International Women’s Day: 6 inspiring examples of how businesses are making a difference
To coincide with the 100-year anniversary of International Women’s Day, here are some inspiring ways in which businesses are creating new opportunities for women. Do you have other examples you’d like to share?
Across the world, millions of women distribute and sell Coca-Cola products, working hard to improve the lives of their families and their communities, and making a vital contribution to Coca-Cola’s business. 5 BY 20 is Coca-Cola’s global commitment which aims to empower 5 million women entrepreneurs and help them to overcome the barriers they face to business success. By 2020, Coca-Cola will have provided 5 million women with tools and skills they need to run thriving businesses.
The Nike Foundation invests in the “Girl Effect” – promoting investment in the education, health and empowerment of girls, and the benefits this has for economic growth and the health and well-being of communities. In addition to supporting on-the-ground programmes, the Foundation has been behind two inspirational videos: the original Girl Effect video in 2008, which has been viewed by an estimated 10 million people, and the recently launched follow-up, The Clock is Ticking.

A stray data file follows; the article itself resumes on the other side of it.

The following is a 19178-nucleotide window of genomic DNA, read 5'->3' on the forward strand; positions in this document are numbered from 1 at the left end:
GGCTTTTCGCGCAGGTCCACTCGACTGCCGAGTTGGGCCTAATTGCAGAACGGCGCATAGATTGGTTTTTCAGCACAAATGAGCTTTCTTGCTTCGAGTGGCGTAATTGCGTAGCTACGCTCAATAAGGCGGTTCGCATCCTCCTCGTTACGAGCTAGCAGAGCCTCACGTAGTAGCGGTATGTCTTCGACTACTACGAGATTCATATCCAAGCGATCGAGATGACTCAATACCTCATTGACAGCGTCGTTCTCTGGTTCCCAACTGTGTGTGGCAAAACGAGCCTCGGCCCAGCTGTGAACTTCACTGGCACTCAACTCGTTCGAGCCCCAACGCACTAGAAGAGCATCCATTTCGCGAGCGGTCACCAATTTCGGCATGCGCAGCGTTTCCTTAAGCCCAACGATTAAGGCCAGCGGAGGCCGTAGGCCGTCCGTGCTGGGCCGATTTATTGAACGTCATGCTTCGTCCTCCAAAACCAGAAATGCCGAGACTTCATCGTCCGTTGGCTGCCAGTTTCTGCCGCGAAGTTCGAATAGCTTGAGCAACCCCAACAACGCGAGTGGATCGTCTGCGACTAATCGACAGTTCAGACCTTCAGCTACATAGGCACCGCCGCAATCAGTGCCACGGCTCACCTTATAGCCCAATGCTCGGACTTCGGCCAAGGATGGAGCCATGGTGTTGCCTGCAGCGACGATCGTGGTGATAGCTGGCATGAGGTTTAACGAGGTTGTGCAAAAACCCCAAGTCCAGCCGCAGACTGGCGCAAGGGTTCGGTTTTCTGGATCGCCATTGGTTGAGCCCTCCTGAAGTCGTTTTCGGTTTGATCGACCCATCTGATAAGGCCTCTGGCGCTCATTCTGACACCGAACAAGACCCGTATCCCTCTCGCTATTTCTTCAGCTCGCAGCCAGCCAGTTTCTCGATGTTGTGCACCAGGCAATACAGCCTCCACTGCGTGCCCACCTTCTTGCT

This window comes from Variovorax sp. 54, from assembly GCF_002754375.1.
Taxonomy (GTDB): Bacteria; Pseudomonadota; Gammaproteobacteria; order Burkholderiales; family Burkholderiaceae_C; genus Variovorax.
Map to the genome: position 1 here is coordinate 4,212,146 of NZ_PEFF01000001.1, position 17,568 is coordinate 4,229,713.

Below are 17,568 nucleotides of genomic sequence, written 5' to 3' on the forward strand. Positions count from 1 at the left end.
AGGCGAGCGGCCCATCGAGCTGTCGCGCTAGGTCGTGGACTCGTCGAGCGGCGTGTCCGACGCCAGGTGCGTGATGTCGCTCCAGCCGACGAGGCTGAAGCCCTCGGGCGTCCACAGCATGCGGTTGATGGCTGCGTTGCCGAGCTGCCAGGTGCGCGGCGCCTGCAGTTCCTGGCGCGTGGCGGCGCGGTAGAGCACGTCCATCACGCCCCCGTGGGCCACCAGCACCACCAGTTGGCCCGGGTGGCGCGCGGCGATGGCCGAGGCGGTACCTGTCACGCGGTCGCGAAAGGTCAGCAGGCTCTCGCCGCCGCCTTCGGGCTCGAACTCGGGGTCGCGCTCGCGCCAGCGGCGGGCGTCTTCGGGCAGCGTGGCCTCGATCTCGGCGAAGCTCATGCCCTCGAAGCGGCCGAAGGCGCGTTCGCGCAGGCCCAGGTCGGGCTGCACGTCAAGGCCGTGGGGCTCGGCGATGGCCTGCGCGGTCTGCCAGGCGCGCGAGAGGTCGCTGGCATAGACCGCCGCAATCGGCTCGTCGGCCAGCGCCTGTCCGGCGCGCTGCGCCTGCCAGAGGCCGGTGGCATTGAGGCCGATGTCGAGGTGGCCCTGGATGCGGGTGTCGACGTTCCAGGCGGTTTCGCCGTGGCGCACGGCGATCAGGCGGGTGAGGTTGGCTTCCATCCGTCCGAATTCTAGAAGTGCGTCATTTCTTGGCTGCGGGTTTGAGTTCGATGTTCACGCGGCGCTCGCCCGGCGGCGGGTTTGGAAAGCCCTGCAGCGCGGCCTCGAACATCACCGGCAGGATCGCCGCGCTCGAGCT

Hindustan Unilever's Shakti Entrepreneurial Programme helps women in rural India set up small businesses as direct-to-consumer retailers. The scheme equips women with business skills and a way out of poverty as well as creating a crucial new distribution channel for Unilever products in the large and fast-growing global market of low-spending consumers. By the end of 2009, 45,000 Shakti entrepreneurs were selling products to three million consumers in 100,000 villages.
The Ugandan bank’s program aims to create a business-enabling environment for women entreprenuers, with a special focus improving access to finance and business skills for small and medium enterprises. In 2010, the bank made over $16m in loans to around 300 borrowers, and has found that their loans to women are outperforming their loans to men (with a default rate of 1.5% for women compared to 2.5% men).
Equal Exchange’s Gumutindo coffee is sourced entirely from women farmers. Gumutindo Coffee Enterprise, established between Twin and the Bugisu Co-operative Union (BCU), employs over 100 women in conditions ideal for processing top quality coffee. They use the farmer’s own internal control systems, developed to assure consumers that each bag of coffee is grown organically and is Fairtrade. Click here for an interview we did with the Director of Equal Exchange
Goldman Sachs launched 10,000 Women in March 2008. It is a $100 million, five-year campaign to foster greater shared economic growth by providing 10,000 underserved women around the world with a business and management education. 10,000 Women operates through a network of more than 70 academic and non-profit partners to develop locally relevant coursework for students and to improve the quality and capacity of business education.